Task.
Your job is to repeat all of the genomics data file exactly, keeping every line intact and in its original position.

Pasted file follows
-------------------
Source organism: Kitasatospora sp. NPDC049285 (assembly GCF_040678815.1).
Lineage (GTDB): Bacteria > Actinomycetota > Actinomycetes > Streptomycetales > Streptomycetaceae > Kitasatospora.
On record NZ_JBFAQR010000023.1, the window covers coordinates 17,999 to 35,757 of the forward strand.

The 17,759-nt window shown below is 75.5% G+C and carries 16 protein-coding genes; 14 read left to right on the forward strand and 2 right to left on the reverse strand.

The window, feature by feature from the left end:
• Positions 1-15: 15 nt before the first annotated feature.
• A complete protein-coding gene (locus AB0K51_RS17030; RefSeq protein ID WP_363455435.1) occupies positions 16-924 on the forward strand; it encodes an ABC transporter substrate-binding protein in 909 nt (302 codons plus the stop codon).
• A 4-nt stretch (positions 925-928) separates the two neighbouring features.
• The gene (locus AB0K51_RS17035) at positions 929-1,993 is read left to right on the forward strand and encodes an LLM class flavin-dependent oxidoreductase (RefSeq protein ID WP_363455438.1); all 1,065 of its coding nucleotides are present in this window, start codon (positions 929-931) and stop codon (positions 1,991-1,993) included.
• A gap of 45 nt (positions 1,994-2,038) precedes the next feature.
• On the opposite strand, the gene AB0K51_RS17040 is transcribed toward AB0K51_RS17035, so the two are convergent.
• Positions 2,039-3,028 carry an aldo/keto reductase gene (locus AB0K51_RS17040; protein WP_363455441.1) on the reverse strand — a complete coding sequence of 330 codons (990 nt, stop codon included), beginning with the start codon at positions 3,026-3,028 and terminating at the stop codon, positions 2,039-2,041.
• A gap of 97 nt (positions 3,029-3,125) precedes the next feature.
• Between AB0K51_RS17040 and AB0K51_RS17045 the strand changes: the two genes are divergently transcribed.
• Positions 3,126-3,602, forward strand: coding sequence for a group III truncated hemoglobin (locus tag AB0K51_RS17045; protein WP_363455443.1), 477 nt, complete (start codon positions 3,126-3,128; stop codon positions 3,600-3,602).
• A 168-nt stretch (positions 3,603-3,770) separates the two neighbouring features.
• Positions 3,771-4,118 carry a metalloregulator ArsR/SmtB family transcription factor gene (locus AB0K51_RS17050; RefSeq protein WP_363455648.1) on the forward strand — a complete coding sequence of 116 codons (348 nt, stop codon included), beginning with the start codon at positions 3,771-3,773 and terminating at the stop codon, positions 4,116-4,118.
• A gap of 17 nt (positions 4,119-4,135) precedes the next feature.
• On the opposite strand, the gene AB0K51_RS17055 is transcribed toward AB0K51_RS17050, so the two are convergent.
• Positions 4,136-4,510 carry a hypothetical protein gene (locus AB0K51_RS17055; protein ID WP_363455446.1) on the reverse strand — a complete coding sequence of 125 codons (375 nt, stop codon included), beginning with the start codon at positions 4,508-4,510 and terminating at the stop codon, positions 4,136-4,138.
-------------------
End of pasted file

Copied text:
Source organism: Kitasatospora sp. NPDC049285 (assembly GCF_040678815.1).
Lineage (GTDB): Bacteria > Actinomycetota > Actinomycetes > Streptomycetales > Streptomycetaceae > Kitasatospora.
On record NZ_JBFAQR010000023.1, the window covers coordinates 17,999 to 35,757 of the forward strand.

The 17,759-nt window shown below is 75.5% G+C and carries 16 protein-coding genes; 14 read left to right on the forward strand and 2 right to left on the reverse strand.

The window, feature by feature from the left end:
• Positions 1-15: 15 nt before the first annotated feature.
• A complete protein-coding gene (locus AB0K51_RS17030; RefSeq protein ID WP_363455435.1) occupies positions 16-924 on the forward strand; it encodes an ABC transporter substrate-binding protein in 909 nt (302 codons plus the stop codon).
• A 4-nt stretch (positions 925-928) separates the two neighbouring features.
• The gene (locus AB0K51_RS17035) at positions 929-1,993 is read left to right on the forward strand and encodes an LLM class flavin-dependent oxidoreductase (RefSeq protein ID WP_363455438.1); all 1,065 of its coding nucleotides are present in this window, start codon (positions 929-931) and stop codon (positions 1,991-1,993) included.
• A gap of 45 nt (positions 1,994-2,038) precedes the next feature.
• On the opposite strand, the gene AB0K51_RS17040 is transcribed toward AB0K51_RS17035, so the two are convergent.
• Positions 2,039-3,028 carry an aldo/keto reductase gene (locus AB0K51_RS17040; protein WP_363455441.1) on the reverse strand — a complete coding sequence of 330 codons (990 nt, stop codon included), beginning with the start codon at positions 3,026-3,028 and terminating at the stop codon, positions 2,039-2,041.
• A gap of 97 nt (positions 3,029-3,125) precedes the next feature.
• Between AB0K51_RS17040 and AB0K51_RS17045 the strand changes: the two genes are divergently transcribed.
• Positions 3,126-3,602, forward strand: coding sequence for a group III truncated hemoglobin (locus tag AB0K51_RS17045; protein WP_363455443.1), 477 nt, complete (start codon positions 3,126-3,128; stop codon positions 3,600-3,602).
• A 168-nt stretch (positions 3,603-3,770) separates the two neighbouring features.
• Positions 3,771-4,118 carry a metalloregulator ArsR/SmtB family transcription factor gene (locus AB0K51_RS17050; RefSeq protein WP_363455648.1) on the forward strand — a complete coding sequence of 116 codons (348 nt, stop codon included), beginning with the start codon at positions 3,771-3,773 and terminating at the stop codon, positions 4,116-4,118.
• A gap of 17 nt (positions 4,119-4,135) precedes the next feature.
• On the opposite strand, the gene AB0K51_RS17055 is transcribed toward AB0K51_RS17050, so the two are convergent.
• Positions 4,136-4,510 carry a hypothetical protein gene (locus AB0K51_RS17055; protein ID WP_363455446.1) on the reverse strand — a complete coding sequence of 125 codons (375 nt, stop codon included), beginning with the start codon at positions 4,508-4,510 and terminating at the stop codon, positions 4,136-4,138.